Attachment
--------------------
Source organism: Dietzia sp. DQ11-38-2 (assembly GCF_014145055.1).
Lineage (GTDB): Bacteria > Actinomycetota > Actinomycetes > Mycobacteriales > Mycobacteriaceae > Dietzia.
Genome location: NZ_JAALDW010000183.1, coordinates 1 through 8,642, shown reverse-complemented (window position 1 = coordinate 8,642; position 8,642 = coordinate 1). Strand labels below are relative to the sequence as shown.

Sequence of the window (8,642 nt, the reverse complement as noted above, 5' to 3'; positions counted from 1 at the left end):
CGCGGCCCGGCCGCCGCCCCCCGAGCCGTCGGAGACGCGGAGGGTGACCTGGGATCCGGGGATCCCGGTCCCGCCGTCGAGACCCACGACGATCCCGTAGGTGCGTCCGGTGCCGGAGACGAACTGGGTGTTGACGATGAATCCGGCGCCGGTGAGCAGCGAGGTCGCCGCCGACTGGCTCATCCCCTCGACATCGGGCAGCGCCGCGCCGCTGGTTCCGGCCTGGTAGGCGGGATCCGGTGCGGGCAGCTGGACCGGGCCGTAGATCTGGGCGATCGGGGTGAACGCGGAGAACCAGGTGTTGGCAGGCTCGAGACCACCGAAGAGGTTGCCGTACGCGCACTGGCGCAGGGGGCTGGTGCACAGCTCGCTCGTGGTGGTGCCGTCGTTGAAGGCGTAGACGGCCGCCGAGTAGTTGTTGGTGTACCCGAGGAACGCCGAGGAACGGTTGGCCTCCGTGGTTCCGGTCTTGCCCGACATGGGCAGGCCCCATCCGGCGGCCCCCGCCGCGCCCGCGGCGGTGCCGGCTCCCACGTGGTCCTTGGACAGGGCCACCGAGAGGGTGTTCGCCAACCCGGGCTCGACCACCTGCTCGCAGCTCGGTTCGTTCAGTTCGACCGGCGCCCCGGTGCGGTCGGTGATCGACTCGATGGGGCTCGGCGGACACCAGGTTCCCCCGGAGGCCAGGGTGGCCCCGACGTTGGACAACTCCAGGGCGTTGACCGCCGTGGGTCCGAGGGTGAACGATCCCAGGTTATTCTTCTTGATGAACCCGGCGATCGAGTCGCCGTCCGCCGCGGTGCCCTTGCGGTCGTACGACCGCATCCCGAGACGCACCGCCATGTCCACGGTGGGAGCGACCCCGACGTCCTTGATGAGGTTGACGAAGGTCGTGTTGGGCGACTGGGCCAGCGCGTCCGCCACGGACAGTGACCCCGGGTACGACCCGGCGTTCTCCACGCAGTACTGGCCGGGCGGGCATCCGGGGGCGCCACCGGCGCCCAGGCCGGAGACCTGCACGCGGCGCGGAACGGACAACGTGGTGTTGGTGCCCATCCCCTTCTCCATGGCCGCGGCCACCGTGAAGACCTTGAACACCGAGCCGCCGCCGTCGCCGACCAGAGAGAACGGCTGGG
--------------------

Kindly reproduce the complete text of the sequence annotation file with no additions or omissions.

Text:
Source organism: Dietzia sp. DQ11-38-2 (assembly GCF_014145055.1).
Lineage (GTDB): Bacteria > Actinomycetota > Actinomycetes > Mycobacteriales > Mycobacteriaceae > Dietzia.
Genome location: NZ_JAALDW010000183.1, coordinates 1 through 8,642, shown reverse-complemented (window position 1 = coordinate 8,642; position 8,642 = coordinate 1). Strand labels below are relative to the sequence as shown.

Sequence of the window (8,642 nt, the reverse complement as noted above, 5' to 3'; positions counted from 1 at the left end):
CGCGGCCCGGCCGCCGCCCCCCGAGCCGTCGGAGACGCGGAGGGTGACCTGGGATCCGGGGATCCCGGTCCCGCCGTCGAGACCCACGACGATCCCGTAGGTGCGTCCGGTGCCGGAGACGAACTGGGTGTTGACGATGAATCCGGCGCCGGTGAGCAGCGAGGTCGCCGCCGACTGGCTCATCCCCTCGACATCGGGCAGCGCCGCGCCGCTGGTTCCGGCCTGGTAGGCGGGATCCGGTGCGGGCAGCTGGACCGGGCCGTAGATCTGGGCGATCGGGGTGAACGCGGAGAACCAGGTGTTGGCAGGCTCGAGACCACCGAAGAGGTTGCCGTACGCGCACTGGCGCAGGGGGCTGGTGCACAGCTCGCTCGTGGTGGTGCCGTCGTTGAAGGCGTAGACGGCCGCCGAGTAGTTGTTGGTGTACCCGAGGAACGCCGAGGAACGGTTGGCCTCCGTGGTTCCGGTCTTGCCCGACATGGGCAGGCCCCATCCGGCGGCCCCCGCCGCGCCCGCGGCGGTGCCGGCTCCCACGTGGTCCTTGGACAGGGCCACCGAGAGGGTGTTCGCCAACCCGGGCTCGACCACCTGCTCGCAGCTCGGTTCGTTCAGTTCGACCGGCGCCCCGGTGCGGTCGGTGATCGACTCGATGGGGCTCGGCGGACACCAGGTTCCCCCGGAGGCCAGGGTGGCCCCGACGTTGGACAACTCCAGGGCGTTGACCGCCGTGGGTCCGAGGGTGAACGATCCCAGGTTATTCTTCTTGATGAACCCGGCGATCGAGTCGCCGTCCGCCGCGGTGCCCTTGCGGTCGTACGACCGCATCCCGAGACGCACCGCCATGTCCACGGTGGGAGCGACCCCGACGTCCTTGATGAGGTTGACGAAGGTCGTGTTGGGCGACTGGGCCAGCGCGTCCGCCACGGACAGTGACCCCGGGTACGACCCGGCGTTCTCCACGCAGTACTGGCCGGGCGGGCATCCGGGGGCGCCACCGGCGCCCAGGCCGGAGACCTGCACGCGGCGCGGAACGGACAACGTGGTGTTGGTGCCCATCCCCTTCTCCATGGCCGCGGCCACCGTGAAGACCTTGAACACCGAGCCGCCGCCGTCGCCGACCAGAGAGAACGGCTGGG